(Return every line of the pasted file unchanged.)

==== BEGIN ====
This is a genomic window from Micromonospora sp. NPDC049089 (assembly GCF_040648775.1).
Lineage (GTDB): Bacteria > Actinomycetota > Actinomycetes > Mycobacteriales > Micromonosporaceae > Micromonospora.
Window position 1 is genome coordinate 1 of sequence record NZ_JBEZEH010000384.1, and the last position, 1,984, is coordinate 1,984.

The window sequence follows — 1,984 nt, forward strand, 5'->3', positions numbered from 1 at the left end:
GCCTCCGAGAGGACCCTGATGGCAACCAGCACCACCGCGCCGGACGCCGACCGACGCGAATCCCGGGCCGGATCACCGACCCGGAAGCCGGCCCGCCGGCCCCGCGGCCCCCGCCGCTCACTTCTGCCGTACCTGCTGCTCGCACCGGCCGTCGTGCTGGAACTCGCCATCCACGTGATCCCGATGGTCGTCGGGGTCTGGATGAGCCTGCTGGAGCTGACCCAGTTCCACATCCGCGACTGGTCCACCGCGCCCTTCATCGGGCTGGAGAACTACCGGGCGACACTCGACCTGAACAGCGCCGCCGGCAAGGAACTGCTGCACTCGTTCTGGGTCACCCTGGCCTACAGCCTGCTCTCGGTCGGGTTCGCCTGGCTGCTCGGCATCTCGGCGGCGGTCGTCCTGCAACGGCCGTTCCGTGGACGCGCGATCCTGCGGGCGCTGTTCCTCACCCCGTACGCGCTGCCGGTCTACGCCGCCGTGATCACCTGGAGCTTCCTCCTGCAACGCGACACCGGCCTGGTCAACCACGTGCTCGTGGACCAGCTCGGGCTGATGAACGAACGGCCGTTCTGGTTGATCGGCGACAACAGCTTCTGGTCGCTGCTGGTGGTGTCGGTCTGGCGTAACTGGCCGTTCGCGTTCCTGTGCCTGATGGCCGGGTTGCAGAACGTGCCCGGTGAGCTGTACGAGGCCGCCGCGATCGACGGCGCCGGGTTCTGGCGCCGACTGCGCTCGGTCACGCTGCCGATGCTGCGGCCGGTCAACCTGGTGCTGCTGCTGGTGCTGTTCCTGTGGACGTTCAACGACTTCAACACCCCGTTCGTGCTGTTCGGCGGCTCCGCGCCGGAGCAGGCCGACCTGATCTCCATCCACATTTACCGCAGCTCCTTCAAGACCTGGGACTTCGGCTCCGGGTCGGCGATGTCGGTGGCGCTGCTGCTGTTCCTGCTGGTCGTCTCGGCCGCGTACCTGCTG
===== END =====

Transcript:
This is a genomic window from Micromonospora sp. NPDC049089 (assembly GCF_040648775.1).
Lineage (GTDB): Bacteria > Actinomycetota > Actinomycetes > Mycobacteriales > Micromonosporaceae > Micromonospora.
Window position 1 is genome coordinate 1 of sequence record NZ_JBEZEH010000384.1, and the last position, 1,984, is coordinate 1,984.

The window sequence follows — 1,984 nt, forward strand, 5'->3', positions numbered from 1 at the left end:
GCCTCCGAGAGGACCCTGATGGCAACCAGCACCACCGCGCCGGACGCCGACCGACGCGAATCCCGGGCCGGATCACCGACCCGGAAGCCGGCCCGCCGGCCCCGCGGCCCCCGCCGCTCACTTCTGCCGTACCTGCTGCTCGCACCGGCCGTCGTGCTGGAACTCGCCATCCACGTGATCCCGATGGTCGTCGGGGTCTGGATGAGCCTGCTGGAGCTGACCCAGTTCCACATCCGCGACTGGTCCACCGCGCCCTTCATCGGGCTGGAGAACTACCGGGCGACACTCGACCTGAACAGCGCCGCCGGCAAGGAACTGCTGCACTCGTTCTGGGTCACCCTGGCCTACAGCCTGCTCTCGGTCGGGTTCGCCTGGCTGCTCGGCATCTCGGCGGCGGTCGTCCTGCAACGGCCGTTCCGTGGACGCGCGATCCTGCGGGCGCTGTTCCTCACCCCGTACGCGCTGCCGGTCTACGCCGCCGTGATCACCTGGAGCTTCCTCCTGCAACGCGACACCGGCCTGGTCAACCACGTGCTCGTGGACCAGCTCGGGCTGATGAACGAACGGCCGTTCTGGTTGATCGGCGACAACAGCTTCTGGTCGCTGCTGGTGGTGTCGGTCTGGCGTAACTGGCCGTTCGCGTTCCTGTGCCTGATGGCCGGGTTGCAGAACGTGCCCGGTGAGCTGTACGAGGCCGCCGCGATCGACGGCGCCGGGTTCTGGCGCCGACTGCGCTCGGTCACGCTGCCGATGCTGCGGCCGGTCAACCTGGTGCTGCTGCTGGTGCTGTTCCTGTGGACGTTCAACGACTTCAACACCCCGTTCGTGCTGTTCGGCGGCTCCGCGCCGGAGCAGGCCGACCTGATCTCCATCCACATTTACCGCAGCTCCTTCAAGACCTGGGACTTCGGCTCCGGGTCGGCGATGTCGGTGGCGCTGCTGCTGTTCCTGCTGGTCGTCTCGGCCGCGTACCTGCTG